Seasonality, Productivity and Staff Rewards

It’s officially the start of autumn.  Auckland nights are still warm and humid, but change is in the air.

Many businesses are seasonal, including Q2 Ltd – we have the busy tax season from April to August.  Retailers typically go crazy at Christmas, Easter creates peaks for different types of businesses. Businesses also have extremely busy periods when a project or product launches.

Human beings also have “seasons” – periods of high productivity, particularly when there is intense time pressure.  These intense periods are often followed by periods of lessened productivity when we have “time for a cup of tea” as David Lange would have said.

When staff have been working extremely hard and/or long hours it is natural to want to reward them for their hard work.  This is when management start thinking about pay increases, bonus pays, performance pay systems, staff share schemes, and other staff rewards and benefits.

However, an increase in salary/hourly rate, additional perks and benefits, or a poorly designed performance pay system can result in an employee becoming permanently overpaid once work pressure and productivity returns to normal.  Added benefits become an ongoing expectation, rather than a reward for special effort.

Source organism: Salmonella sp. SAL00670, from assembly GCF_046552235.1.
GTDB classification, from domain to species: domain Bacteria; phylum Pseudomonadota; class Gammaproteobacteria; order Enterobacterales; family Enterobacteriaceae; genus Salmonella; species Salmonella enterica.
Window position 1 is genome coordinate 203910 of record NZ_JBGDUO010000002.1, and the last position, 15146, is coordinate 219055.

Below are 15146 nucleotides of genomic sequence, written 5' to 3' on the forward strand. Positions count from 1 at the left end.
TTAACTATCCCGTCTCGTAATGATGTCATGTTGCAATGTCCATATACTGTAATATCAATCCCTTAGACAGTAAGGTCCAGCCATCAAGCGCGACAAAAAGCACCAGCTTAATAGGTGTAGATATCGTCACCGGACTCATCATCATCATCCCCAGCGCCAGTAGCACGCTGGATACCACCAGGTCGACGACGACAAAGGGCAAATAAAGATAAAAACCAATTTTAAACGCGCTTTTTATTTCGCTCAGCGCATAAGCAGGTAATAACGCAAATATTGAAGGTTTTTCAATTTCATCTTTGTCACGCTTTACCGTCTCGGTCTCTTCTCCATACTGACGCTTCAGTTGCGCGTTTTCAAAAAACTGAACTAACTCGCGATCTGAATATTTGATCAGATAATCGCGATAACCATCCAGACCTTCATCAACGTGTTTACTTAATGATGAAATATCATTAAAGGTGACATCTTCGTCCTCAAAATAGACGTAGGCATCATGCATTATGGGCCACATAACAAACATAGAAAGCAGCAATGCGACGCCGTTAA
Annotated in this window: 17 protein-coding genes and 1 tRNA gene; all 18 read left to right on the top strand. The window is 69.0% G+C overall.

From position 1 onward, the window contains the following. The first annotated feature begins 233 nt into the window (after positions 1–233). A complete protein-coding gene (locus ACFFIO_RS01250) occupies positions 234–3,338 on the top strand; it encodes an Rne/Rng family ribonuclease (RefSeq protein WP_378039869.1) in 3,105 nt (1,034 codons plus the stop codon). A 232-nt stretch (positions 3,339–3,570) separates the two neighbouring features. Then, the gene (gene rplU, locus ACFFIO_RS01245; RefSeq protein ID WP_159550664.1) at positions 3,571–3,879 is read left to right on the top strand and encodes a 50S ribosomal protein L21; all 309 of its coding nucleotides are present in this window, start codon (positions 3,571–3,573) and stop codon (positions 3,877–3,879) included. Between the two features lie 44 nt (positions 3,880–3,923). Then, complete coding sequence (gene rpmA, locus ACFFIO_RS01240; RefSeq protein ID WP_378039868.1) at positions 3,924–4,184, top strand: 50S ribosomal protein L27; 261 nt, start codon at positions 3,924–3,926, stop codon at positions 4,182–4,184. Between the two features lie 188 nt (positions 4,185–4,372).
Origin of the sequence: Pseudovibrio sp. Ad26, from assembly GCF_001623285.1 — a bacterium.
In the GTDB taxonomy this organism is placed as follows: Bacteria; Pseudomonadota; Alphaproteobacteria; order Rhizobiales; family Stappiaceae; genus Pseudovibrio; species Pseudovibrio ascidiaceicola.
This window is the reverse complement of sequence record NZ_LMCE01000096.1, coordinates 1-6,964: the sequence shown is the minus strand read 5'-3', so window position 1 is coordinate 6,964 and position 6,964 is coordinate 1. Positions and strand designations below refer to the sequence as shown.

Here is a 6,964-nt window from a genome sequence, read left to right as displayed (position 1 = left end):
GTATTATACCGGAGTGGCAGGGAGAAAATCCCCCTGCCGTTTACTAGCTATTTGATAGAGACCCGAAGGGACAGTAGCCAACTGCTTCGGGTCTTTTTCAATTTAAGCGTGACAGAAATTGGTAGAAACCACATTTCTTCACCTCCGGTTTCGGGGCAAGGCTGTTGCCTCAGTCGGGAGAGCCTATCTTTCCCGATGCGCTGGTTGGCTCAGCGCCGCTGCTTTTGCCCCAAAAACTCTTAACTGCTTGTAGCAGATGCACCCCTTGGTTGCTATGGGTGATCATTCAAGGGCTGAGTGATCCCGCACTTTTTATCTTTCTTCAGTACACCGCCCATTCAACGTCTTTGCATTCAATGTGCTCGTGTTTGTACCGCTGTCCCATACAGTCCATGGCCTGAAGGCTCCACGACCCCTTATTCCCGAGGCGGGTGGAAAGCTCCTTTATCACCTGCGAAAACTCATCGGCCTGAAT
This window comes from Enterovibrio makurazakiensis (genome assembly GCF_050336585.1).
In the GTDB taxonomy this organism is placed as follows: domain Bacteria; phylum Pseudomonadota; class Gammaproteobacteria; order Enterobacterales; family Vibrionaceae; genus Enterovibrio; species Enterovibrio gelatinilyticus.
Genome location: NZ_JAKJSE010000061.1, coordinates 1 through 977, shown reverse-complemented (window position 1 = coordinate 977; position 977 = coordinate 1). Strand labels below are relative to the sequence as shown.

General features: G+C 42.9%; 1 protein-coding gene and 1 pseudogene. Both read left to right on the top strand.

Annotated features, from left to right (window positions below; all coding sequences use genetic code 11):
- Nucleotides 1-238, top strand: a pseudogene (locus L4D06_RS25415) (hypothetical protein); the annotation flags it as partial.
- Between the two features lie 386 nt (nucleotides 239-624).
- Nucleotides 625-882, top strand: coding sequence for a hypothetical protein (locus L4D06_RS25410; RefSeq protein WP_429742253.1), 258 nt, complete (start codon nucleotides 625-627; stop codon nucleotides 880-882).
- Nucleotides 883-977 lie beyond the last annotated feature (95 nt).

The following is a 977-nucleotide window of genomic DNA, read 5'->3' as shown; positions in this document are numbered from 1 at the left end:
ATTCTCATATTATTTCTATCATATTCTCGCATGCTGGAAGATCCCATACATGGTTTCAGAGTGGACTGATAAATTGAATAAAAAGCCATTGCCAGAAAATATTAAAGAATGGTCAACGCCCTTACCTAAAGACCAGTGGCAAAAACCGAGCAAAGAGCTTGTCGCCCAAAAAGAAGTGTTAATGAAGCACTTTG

Some suggested approaches include:

  1. A one-off taxable bonus payment to recognise the extra effort
  2. Some time off, especially if the employee has been working additional hours
  3. A special gift (subject to FBT), which often means more to the employee than monetary rewards
  4. Recognition and sincere thanks, especially in front of co-workers and/or customers
  5. A combination of the above.

Rewarding staff is tricky – you need to be fair, but not all staff value the same things.  Rewarding selected individuals can cause friction within a team when it has predominantly been a team effort.  You also need to consider the long term effect on business profitability.

Humans are naturally “episodic producers” – appropriately rewarding periods of high productivity needs careful thought and finesse.

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